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Bankruptcies to shake up banking
Like its competitors, Bank of America's CFO expects to see higher charge-offs in the fourth quarter.
October 19, 2005: 12:16 PM EDT
By Shaheen Pasha, CNN/Money staff writer

NEW YORK (CNN/Money) - Bank of America, the No. 2 U.S. bank, expects to see higher loan charge-offs in the fourth quarter as consumers rushed to file for bankruptcy ahead of the new bankruptcy legislation, joining a chorus of banking behemoths.

The news came as the Charlotte, N.C.-based company reported its third-quarter profit increased 10 percent as surging revenue from credit card fees, investment gains and trading offset an increase in bad loans.

Speaking at the company's third quarter earning conference call Wednesday, Bank of America (Research)'s new financial chief Alvaro de Molina, said the company expects "meaningfully higher charge-offs" but declined to estimate just how much of a loss the company expects. Chargeoffs are money lost, or written off, from uncollectable loans.

He added that while there are "higher and higher potential losses in the fourth quarter, how much are those that would have been reflected in 2006 and were just brought forward" remains to be seen. He said the company's increase in bad loans wasn't reflective of any fundamental change in the economy or credit trends but a function of higher bankruptcies spurred by the new bankruptcy laws.

Bank of America set aside $1.16 billion for bad loans in the third quarter, up more than 78 percent from $650 million a year earlier, and one-third higher than the second quarter. Net charge-offs rose about 60 percent from a year earlier and about 31 percent from the second quarter.

Bankruptcies hit the sector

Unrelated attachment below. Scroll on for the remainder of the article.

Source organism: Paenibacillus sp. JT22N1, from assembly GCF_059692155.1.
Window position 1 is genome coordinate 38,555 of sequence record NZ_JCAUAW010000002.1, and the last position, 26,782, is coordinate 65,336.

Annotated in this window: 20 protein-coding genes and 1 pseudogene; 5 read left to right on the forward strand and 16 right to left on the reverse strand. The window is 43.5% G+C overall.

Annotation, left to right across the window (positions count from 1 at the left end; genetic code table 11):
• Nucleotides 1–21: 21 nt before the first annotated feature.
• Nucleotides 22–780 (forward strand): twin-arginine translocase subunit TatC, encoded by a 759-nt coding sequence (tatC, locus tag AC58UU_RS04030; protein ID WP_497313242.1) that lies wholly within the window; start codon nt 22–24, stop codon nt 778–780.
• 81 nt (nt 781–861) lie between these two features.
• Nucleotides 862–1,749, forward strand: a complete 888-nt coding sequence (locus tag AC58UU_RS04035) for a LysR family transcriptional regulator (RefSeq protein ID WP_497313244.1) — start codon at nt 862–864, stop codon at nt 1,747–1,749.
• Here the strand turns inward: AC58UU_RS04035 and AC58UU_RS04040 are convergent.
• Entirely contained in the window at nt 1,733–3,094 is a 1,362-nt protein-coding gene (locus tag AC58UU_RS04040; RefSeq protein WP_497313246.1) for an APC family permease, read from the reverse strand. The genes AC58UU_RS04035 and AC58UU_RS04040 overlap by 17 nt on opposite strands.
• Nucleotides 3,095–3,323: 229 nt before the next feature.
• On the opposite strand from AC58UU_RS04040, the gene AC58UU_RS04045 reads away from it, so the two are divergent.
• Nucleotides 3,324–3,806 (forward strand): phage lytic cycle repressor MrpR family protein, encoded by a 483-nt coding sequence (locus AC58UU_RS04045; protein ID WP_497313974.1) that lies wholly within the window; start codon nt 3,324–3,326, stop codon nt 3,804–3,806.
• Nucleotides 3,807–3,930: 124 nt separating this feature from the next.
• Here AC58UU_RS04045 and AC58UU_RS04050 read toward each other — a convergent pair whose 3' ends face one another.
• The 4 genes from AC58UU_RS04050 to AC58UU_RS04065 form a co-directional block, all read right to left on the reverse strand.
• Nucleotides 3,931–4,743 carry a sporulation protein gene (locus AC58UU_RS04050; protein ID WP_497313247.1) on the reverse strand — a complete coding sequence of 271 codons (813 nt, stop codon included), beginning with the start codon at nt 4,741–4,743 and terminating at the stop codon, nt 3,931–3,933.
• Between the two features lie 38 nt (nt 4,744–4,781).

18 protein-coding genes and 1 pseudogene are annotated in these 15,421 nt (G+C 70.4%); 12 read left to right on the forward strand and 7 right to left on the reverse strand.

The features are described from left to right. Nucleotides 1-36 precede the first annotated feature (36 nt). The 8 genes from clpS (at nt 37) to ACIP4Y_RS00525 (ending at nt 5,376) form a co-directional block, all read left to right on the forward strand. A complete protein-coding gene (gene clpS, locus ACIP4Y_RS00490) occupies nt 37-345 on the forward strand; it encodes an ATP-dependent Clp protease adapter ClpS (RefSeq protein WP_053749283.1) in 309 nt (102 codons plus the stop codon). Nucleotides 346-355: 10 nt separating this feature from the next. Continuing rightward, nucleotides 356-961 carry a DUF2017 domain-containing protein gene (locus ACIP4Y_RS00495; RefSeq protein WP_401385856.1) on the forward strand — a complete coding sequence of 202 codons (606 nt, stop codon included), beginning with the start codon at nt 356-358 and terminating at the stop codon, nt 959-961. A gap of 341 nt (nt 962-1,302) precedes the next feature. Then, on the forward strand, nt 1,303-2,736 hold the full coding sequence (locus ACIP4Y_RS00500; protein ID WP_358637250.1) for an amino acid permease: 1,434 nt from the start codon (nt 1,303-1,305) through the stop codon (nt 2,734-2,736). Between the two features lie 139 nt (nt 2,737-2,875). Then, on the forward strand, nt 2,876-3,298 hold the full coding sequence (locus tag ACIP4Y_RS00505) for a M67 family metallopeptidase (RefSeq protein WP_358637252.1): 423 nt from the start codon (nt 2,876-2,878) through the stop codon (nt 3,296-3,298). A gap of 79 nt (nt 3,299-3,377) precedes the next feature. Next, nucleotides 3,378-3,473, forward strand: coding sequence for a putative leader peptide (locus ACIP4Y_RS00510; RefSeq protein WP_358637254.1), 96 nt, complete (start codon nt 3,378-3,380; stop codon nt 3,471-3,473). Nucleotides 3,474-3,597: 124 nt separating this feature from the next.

Competitor JPMorgan Chase (Research) reported earlier Wednesday that it expects a $500 million charge-off from the spike in bankruptcies while Citigroup (Research) said on Monday that it sees a $310 million bankruptcy-related loss in the fourth quarter. Both companies said the majority of those bankruptcies were likely accelerated to meet the deadline before the new bankruptcy litigation and they expect to reap some benefit in 2006 from putting those bankruptcies behind them.

In the third quarter, net income for Bank of America increased to $4.13 billion, or $1.02 per share, from $3.76 billion, or 91 cents, a year earlier.

Excluding merger and restructuring costs, profit totaled $1.04 per share. On that basis, a consensus of analysts polled by earnings tracker Thomson First Call expected the company to post $1.02 a share in third quarter profit.

The company set aside $50 million in reserves for exposure to Hurricane Katrina but de Molina said that the company's consumer business isn't present in the principle area that was impacted, although its mortgage and auto businesses do have exposure to the region.

He added that the company has little credit or trading exposure to troubled futures trading firm Refco and while the company may have some issues to deal with on the litigation side, its fundamental operating risk is small.

De Molina said the company's integration of its FleetBoston merger continues to be successful and the company expects one more quarter of charges related to the merger, similar to those experienced in the last two quarters. Bank of America posted an after-tax merger-related charge of $81 million in the third quarter and $80 million in the second quarter.

He added that the company hopes to close its MBNA (Research) acquisition by Jan. 1 and based on some of the integration work so far, "we feel better about prospects for the merger."

Bank of America agreed to buy MBNA for $35 billion in June. MBNA said third-quarter net income fell 1 percent to $717.9 million from $728.3 million. Profit per share was 56 cents in both periods. Analysts, on average, had forecast 53 cents.

Bank of America shares climbed 16 cents, in morning trade to $41.73.


How did Citigroup fare in the third quarter? Find out here.

JPMorgan Chase's COO is taking the helm by the end of this year. Find out more here.  Top of page

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